Background and Aim Forty years ago the so-called “male disadvantage hypothesis” as an explanation for increased perinatal morbidity in boys as compared to girls was introduced by Naeye et al. Since then numerous studies have confirmed the risk of being born a boy, especially when born preterm. The aim of the current study was to show comprehensive data on potential sex differences in maternal and neonatal characteristics, short-term morbidity and neurodevelopmental outcome within an entire geographically-determined collective of infants born at a gestational age <32 weeks. Methods: Between 2003 and 2008 we prospectively enrolled all infants born in Tyrol at < 32 weeks of gestation; the association between sex and a wide set of pre- and postnatal factors, post-discharge morbidity and neurodevelopmental outcome was analysed.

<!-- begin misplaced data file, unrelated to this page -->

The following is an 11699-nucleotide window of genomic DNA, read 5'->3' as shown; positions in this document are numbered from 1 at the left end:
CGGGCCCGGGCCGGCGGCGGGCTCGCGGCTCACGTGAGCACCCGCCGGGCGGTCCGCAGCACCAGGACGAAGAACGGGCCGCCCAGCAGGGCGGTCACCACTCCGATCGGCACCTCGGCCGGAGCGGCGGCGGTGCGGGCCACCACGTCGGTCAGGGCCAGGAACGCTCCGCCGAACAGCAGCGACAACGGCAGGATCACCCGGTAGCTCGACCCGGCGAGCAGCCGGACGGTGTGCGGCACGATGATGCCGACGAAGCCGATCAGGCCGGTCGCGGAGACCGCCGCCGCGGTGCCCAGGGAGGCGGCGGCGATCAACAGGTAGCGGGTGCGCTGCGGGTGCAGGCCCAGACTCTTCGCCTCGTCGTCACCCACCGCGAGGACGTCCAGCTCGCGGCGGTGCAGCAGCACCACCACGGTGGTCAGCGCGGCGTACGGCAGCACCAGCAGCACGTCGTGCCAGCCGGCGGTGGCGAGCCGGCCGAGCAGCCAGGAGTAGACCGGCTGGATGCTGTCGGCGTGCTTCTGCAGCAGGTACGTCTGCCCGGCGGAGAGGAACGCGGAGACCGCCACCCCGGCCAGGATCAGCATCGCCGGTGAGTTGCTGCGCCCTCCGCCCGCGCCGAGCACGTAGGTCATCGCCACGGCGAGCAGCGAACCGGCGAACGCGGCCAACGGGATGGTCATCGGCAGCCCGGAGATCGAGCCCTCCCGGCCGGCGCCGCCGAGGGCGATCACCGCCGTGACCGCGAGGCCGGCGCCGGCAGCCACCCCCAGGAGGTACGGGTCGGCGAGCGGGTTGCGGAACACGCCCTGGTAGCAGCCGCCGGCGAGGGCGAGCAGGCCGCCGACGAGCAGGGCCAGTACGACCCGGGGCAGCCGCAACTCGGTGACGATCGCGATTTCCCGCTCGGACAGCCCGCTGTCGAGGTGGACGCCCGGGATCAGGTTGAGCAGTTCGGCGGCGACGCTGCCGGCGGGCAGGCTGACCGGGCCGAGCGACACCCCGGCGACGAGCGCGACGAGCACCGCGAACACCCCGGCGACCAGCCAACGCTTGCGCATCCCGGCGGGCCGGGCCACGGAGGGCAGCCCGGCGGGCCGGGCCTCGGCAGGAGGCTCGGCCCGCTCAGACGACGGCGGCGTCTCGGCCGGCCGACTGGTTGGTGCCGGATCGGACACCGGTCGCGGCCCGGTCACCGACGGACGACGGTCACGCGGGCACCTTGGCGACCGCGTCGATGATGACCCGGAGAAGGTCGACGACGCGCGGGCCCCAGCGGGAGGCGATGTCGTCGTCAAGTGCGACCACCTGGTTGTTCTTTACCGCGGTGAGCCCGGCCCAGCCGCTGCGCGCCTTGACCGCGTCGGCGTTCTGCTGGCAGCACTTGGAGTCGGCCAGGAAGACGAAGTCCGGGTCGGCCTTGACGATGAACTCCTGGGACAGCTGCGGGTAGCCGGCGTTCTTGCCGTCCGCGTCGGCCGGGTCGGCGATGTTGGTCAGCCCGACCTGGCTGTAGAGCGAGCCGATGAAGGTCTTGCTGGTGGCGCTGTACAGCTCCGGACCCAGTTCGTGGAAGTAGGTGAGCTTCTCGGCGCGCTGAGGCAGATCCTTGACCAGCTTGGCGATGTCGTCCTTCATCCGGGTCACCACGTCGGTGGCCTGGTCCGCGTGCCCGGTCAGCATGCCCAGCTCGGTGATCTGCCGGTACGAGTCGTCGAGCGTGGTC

Results Girls less frequently suffered from early-onset sepsis than did boys (p0.030). After adjustment for multiple corrections (Bonferroni p0.003) no sex differences were seen within any maternal or neonatal parameter. Analysis of morbidity revealed a higher readmission rate in boys (p<0.0001) which was primarily caused by a greater incidence of respiratory problems (p0.003). Boys did not show a greater adverse neurodevelopmental outcome at the age of 12 or 24 months.
Conclusion Parents of boys should be prepared for a potentially higher frequency of readmission after initial discharge, but our data currently give no reason for parents of sons to be disproportionately anxious about their neurodevelopmental outcome. Whether boys also enjoy a rosy prognosis for developmental outcome at school age remains to be elucidated.